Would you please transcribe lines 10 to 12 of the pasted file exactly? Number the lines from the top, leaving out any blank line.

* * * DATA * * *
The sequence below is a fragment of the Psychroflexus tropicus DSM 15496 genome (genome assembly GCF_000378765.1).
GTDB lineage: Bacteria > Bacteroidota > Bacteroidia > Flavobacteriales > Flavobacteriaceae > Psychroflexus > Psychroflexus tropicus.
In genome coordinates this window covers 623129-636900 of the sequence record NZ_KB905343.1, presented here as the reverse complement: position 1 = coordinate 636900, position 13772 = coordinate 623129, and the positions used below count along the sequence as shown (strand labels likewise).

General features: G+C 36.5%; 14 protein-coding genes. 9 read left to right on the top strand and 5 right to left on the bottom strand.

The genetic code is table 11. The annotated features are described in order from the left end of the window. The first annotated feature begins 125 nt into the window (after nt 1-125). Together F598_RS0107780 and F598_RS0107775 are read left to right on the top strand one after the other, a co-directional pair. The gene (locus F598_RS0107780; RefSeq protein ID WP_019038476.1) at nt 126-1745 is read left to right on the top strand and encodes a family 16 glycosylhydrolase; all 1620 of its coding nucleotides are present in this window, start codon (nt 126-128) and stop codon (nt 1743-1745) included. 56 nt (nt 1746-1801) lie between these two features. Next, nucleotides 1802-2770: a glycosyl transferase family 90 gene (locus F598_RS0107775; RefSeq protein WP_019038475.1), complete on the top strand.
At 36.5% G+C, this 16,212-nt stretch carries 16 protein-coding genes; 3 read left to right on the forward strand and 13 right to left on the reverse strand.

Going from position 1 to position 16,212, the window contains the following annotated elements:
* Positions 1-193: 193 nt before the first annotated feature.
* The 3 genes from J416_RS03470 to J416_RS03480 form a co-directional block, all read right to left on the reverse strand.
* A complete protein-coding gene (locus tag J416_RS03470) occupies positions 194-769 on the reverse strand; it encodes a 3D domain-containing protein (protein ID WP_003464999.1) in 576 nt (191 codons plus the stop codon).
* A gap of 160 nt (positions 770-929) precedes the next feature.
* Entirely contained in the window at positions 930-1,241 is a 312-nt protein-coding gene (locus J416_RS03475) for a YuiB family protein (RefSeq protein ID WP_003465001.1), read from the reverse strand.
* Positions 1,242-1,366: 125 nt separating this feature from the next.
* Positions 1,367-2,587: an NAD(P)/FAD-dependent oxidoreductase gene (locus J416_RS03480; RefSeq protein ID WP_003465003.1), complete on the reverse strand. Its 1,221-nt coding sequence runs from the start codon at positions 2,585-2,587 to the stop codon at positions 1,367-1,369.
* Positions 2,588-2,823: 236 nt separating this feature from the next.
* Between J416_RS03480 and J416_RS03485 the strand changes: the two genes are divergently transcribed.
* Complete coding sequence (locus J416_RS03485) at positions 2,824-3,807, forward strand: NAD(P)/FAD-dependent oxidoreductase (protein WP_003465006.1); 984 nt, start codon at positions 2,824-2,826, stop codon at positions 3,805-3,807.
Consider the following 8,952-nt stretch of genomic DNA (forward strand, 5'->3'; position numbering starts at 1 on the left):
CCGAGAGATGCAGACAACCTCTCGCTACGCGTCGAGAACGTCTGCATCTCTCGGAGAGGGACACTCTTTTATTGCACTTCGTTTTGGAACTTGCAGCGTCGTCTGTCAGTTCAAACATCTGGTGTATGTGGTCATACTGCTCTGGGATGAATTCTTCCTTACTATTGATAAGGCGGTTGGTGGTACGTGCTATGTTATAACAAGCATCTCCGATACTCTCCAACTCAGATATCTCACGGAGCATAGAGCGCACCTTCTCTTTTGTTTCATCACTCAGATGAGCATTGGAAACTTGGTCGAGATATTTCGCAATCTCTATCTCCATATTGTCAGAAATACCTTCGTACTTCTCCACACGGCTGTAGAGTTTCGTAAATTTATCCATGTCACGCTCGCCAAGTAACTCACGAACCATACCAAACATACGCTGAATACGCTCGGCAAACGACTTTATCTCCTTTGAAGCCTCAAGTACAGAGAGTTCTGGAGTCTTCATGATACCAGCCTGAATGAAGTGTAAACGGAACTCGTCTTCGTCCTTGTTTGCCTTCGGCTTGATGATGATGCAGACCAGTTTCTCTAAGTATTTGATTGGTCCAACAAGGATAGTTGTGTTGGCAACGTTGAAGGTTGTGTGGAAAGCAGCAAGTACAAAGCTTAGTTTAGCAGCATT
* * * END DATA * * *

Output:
* A complete protein-coding gene (locus tag J416_RS03470) occupies positions 194-769 on the reverse strand; it encodes a 3D domain-containing protein (protein ID WP_003464999.1) in 576 nt (191 codons plus the stop codon).
* A gap of 160 nt (positions 770-929) precedes the next feature.
* Entirely contained in the window at positions 930-1,241 is a 312-nt protein-coding gene (locus J416_RS03475) for a YuiB family protein (RefSeq protein ID WP_003465001.1), read from the reverse strand.